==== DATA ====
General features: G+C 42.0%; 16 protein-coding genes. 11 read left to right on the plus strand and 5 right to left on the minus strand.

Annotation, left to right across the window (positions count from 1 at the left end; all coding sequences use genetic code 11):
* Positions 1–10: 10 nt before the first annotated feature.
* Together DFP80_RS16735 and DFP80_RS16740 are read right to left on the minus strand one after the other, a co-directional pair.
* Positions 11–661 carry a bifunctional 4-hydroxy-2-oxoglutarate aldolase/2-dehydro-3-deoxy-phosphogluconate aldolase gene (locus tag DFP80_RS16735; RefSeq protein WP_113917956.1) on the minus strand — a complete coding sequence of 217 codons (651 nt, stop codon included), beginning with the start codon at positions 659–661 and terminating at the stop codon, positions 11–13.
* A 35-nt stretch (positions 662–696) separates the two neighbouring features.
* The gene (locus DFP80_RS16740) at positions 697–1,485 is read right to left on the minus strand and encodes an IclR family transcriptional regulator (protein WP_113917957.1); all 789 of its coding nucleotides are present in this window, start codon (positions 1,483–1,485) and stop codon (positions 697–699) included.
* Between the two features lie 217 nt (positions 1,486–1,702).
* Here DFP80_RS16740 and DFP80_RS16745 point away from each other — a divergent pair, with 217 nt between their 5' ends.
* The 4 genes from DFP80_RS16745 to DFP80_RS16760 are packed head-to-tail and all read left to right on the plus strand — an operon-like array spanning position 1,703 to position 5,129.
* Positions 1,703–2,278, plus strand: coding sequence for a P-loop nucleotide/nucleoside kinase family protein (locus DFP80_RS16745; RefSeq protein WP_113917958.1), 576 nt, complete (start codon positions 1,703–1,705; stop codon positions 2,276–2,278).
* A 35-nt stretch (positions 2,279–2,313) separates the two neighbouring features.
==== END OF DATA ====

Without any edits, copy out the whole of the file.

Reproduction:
General features: G+C 42.0%; 16 protein-coding genes. 11 read left to right on the plus strand and 5 right to left on the minus strand.

Annotation, left to right across the window (positions count from 1 at the left end; all coding sequences use genetic code 11):
* Positions 1–10: 10 nt before the first annotated feature.
* Together DFP80_RS16735 and DFP80_RS16740 are read right to left on the minus strand one after the other, a co-directional pair.
* Positions 11–661 carry a bifunctional 4-hydroxy-2-oxoglutarate aldolase/2-dehydro-3-deoxy-phosphogluconate aldolase gene (locus tag DFP80_RS16735; RefSeq protein WP_113917956.1) on the minus strand — a complete coding sequence of 217 codons (651 nt, stop codon included), beginning with the start codon at positions 659–661 and terminating at the stop codon, positions 11–13.
* A 35-nt stretch (positions 662–696) separates the two neighbouring features.
* The gene (locus DFP80_RS16740) at positions 697–1,485 is read right to left on the minus strand and encodes an IclR family transcriptional regulator (protein WP_113917957.1); all 789 of its coding nucleotides are present in this window, start codon (positions 1,483–1,485) and stop codon (positions 697–699) included.
* Between the two features lie 217 nt (positions 1,486–1,702).
* Here DFP80_RS16740 and DFP80_RS16745 point away from each other — a divergent pair, with 217 nt between their 5' ends.
* The 4 genes from DFP80_RS16745 to DFP80_RS16760 are packed head-to-tail and all read left to right on the plus strand — an operon-like array spanning position 1,703 to position 5,129.
* Positions 1,703–2,278, plus strand: coding sequence for a P-loop nucleotide/nucleoside kinase family protein (locus DFP80_RS16745; RefSeq protein WP_113917958.1), 576 nt, complete (start codon positions 1,703–1,705; stop codon positions 2,276–2,278).
* A 35-nt stretch (positions 2,279–2,313) separates the two neighbouring features.